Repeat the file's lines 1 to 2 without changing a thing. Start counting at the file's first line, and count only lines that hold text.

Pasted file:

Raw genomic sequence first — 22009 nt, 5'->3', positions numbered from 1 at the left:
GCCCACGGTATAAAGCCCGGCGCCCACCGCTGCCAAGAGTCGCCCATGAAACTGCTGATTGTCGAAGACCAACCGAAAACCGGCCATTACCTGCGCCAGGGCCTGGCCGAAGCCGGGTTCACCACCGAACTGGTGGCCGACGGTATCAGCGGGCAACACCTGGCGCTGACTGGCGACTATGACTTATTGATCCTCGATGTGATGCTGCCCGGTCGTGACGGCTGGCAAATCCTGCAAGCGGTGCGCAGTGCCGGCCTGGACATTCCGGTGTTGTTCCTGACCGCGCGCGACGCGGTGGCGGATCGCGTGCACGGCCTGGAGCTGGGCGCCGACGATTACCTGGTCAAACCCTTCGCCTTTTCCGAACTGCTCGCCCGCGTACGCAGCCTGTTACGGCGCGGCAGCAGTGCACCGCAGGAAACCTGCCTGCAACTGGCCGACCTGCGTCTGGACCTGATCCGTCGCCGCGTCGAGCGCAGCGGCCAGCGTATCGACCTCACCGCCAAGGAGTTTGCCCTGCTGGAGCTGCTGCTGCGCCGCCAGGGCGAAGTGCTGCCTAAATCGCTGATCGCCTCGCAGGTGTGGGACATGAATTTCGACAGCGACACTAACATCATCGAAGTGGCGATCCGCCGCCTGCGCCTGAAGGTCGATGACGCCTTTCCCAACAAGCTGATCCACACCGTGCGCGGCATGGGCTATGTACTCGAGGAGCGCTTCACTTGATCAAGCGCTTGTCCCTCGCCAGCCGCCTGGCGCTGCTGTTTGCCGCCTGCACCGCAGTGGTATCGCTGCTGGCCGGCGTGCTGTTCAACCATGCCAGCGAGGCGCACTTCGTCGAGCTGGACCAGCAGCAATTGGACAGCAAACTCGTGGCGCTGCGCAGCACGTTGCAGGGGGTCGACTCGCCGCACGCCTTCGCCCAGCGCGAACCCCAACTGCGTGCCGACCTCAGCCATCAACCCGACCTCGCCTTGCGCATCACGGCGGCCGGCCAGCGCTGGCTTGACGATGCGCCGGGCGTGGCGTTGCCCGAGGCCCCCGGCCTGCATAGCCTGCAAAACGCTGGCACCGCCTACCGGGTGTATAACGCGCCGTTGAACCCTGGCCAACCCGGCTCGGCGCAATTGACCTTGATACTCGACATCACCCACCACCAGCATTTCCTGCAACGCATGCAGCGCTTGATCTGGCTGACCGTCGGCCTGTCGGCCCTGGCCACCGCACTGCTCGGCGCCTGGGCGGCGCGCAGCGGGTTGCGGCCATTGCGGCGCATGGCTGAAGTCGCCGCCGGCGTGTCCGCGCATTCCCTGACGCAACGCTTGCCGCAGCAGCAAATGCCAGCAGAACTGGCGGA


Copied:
Raw genomic sequence first — 22009 nt, 5'->3', positions numbered from 1 at the left:
GCCCACGGTATAAAGCCCGGCGCCCACCGCTGCCAAGAGTCGCCCATGAAACTGCTGATTGTCGAAGACCAACCGAAAACCGGCCATTACCTGCGCCAGGGCCTGGCCGAAGCCGGGTTCACCACCGAACTGGTGGCCGACGGTATCAGCGGGCAACACCTGGCGCTGACTGGCGACTATGACTTATTGATCCTCGATGTGATGCTGCCCGGTCGTGACGGCTGGCAAATCCTGCAAGCGGTGCGCAGTGCCGGCCTGGACATTCCGGTGTTGTTCCTGACCGCGCGCGACGCGGTGGCGGATCGCGTGCACGGCCTGGAGCTGGGCGCCGACGATTACCTGGTCAAACCCTTCGCCTTTTCCGAACTGCTCGCCCGCGTACGCAGCCTGTTACGGCGCGGCAGCAGTGCACCGCAGGAAACCTGCCTGCAACTGGCCGACCTGCGTCTGGACCTGATCCGTCGCCGCGTCGAGCGCAGCGGCCAGCGTATCGACCTCACCGCCAAGGAGTTTGCCCTGCTGGAGCTGCTGCTGCGCCGCCAGGGCGAAGTGCTGCCTAAATCGCTGATCGCCTCGCAGGTGTGGGACATGAATTTCGACAGCGACACTAACATCATCGAAGTGGCGATCCGCCGCCTGCGCCTGAAGGTCGATGACGCCTTTCCCAACAAGCTGATCCACACCGTGCGCGGCATGGGCTATGTACTCGAGGAGCGCTTCACTTGATCAAGCGCTTGTCCCTCGCCAGCCGCCTGGCGCTGCTGTTTGCCGCCTGCACCGCAGTGGTATCGCTGCTGGCCGGCGTGCTGTTCAACCATGCCAGCGAGGCGCACTTCGTCGAGCTGGACCAGCAGCAATTGGACAGCAAACTCGTGGCGCTGCGCAGCACGTTGCAGGGGGTCGACTCGCCGCACGCCTTCGCCCAGCGCGAACCCCAACTGCGTGCCGACCTCAGCCATCAACCCGACCTCGCCTTGCGCATCACGGCGGCCGGCCAGCGCTGGCTTGACGATGCGCCGGGCGTGGCGTTGCCCGAGGCCCCCGGCCTGCATAGCCTGCAAAACGCTGGCACCGCCTACCGGGTGTATAACGCGCCGTTGAACCCTGGCCAACCCGGCTCGGCGCAATTGACCTTGATACTCGACATCACCCACCACCAGCATTTCCTGCAACGCATGCAGCGCTTGATCTGGCTGACCGTCGGCCTGTCGGCCCTGGCCACCGCACTGCTCGGCGCCTGGGCGGCGCGCAGCGGGTTGCGGCCATTGCGGCGCATGGCTGAAGTCGCCGCCGGCGTGTCCGCGCATTCCCTGACGCAACGCTTGCCGCAGCAGCAAATGCCAGCAGAACTGGCGGA